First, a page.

The day Bedser couldn't knock over two tailenders
Fifty four years ago to this day, Chandu Sarwate and Shute Banerjee immortalised themselves with one of those historical quirks that has never been witnessed before or since. The scene was the Oval in London where the touring Indians were up against the might of Surrey. Batting first India were quickly in trouble as Alec Bedser removed both Vijay Hazare and Rusi Modi for ducks. Bedser was still some six weeks away from making his Test debut and establishing an international reputation, which he did immediately with eleven wicket hauls in his first two Tests.
Surrey's only bowler with Test experience, Alf Gover, did not bowl much but the Indians found Bedser more than a handful. Although Vijay Merchant (53) and Gul Mahomed (89) were involved in a retrieving stand, Bedser had picked up his fifth wicket when the last man, Banerjee, joined No.10, Sarwate with the score at 205/9. As Sarwate recalls, the Surrey captain was already informing the groundsman what roller he would require at the end of the innings. He was destined to wait a great deal longer.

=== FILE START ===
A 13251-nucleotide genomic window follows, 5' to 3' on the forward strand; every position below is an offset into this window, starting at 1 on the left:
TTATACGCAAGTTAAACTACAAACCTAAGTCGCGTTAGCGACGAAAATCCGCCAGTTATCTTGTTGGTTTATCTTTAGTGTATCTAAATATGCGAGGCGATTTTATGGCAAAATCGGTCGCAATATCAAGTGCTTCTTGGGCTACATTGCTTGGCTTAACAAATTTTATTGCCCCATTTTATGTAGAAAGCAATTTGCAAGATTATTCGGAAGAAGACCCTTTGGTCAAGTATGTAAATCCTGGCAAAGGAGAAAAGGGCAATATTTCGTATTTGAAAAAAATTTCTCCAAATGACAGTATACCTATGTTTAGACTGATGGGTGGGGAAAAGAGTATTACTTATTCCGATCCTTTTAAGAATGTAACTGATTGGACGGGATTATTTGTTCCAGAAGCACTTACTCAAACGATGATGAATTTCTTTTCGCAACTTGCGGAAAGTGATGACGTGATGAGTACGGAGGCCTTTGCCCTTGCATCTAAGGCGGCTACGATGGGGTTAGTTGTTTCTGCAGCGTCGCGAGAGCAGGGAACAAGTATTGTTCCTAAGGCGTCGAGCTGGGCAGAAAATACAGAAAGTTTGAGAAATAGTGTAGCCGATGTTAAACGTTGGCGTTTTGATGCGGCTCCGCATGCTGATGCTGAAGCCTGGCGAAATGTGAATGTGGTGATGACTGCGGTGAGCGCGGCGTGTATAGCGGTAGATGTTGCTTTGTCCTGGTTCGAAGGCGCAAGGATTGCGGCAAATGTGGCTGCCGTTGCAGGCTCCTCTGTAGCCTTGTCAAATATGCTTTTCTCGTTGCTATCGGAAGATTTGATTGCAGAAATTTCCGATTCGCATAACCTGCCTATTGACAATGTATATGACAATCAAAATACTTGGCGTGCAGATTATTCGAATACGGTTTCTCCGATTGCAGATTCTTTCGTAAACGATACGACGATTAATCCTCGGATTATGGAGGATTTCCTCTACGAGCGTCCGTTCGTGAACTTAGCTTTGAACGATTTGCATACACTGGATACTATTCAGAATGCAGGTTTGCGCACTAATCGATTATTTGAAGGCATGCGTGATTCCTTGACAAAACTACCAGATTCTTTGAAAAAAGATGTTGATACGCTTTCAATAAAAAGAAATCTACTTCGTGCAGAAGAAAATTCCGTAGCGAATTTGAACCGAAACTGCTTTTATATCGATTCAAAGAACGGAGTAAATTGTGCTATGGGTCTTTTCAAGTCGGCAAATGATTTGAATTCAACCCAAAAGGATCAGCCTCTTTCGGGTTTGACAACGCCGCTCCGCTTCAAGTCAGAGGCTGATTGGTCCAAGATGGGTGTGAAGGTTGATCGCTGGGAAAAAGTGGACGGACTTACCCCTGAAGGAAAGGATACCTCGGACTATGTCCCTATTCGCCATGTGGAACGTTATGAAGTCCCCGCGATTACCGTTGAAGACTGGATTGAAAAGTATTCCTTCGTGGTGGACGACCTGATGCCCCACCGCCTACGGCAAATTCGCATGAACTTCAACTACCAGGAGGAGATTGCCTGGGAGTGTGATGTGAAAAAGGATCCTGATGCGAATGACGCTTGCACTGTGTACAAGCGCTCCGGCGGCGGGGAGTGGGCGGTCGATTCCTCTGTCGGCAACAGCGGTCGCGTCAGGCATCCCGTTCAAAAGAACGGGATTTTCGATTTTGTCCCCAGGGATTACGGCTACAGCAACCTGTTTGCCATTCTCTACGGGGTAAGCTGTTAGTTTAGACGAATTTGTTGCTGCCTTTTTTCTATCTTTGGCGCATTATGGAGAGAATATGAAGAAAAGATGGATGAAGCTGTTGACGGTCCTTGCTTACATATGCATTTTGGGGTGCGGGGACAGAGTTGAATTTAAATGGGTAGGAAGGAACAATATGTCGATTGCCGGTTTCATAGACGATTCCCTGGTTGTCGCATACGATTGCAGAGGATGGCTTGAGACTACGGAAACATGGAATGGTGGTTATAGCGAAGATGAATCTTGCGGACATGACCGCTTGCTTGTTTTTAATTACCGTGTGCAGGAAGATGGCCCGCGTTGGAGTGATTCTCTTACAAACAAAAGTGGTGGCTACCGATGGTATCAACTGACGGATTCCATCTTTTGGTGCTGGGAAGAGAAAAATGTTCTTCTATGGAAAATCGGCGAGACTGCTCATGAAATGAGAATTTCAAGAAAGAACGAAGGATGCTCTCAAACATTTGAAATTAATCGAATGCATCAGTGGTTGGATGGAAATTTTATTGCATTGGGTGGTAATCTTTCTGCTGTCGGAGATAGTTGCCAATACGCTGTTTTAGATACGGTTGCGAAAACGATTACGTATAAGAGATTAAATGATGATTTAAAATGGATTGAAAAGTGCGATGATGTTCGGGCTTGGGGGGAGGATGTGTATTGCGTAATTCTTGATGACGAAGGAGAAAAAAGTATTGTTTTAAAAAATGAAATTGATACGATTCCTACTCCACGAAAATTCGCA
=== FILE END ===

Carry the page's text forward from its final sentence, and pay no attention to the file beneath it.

"It seemed as though we couldn't do anything wrong. Whatever strokes we made were all along the ground and very well placed", said Sarwate as he and Banerjee tamed the Surrey bowlers with a thrilling display of attacking batsmanship. When Parker castled Banerjee to terminate the innings some three hours and ten minutes later, the two had pieced together a humungous 249 for the last wicket. It is still the only instance in first class cricket when No.s 10 & 11 have scored centuries. Buoyed by the sight of the scoreboard reading a healthy 454, the Indians went out on the field and bowled out Surrey for a miserable 135.
Following on, the home team did slightly better in the second innings as they ran up a score of 338 and just avoided an innings defeat. The irrepressible Sarwate, who bowled a mixture of off and leg breaks, snapped up 5-54 in the second essay and India eventually won by the thumping margin of nine wickets. In the three Tests that followed, Banerjee failed to make an appearance while Sarwate played only in the second Test at Manchester, his Test debut, where he made 0 & 2 and bowled seven wicketless overs. But it hardly mattered for they had already done enough on that single day in May to command a place in cricketing folklore.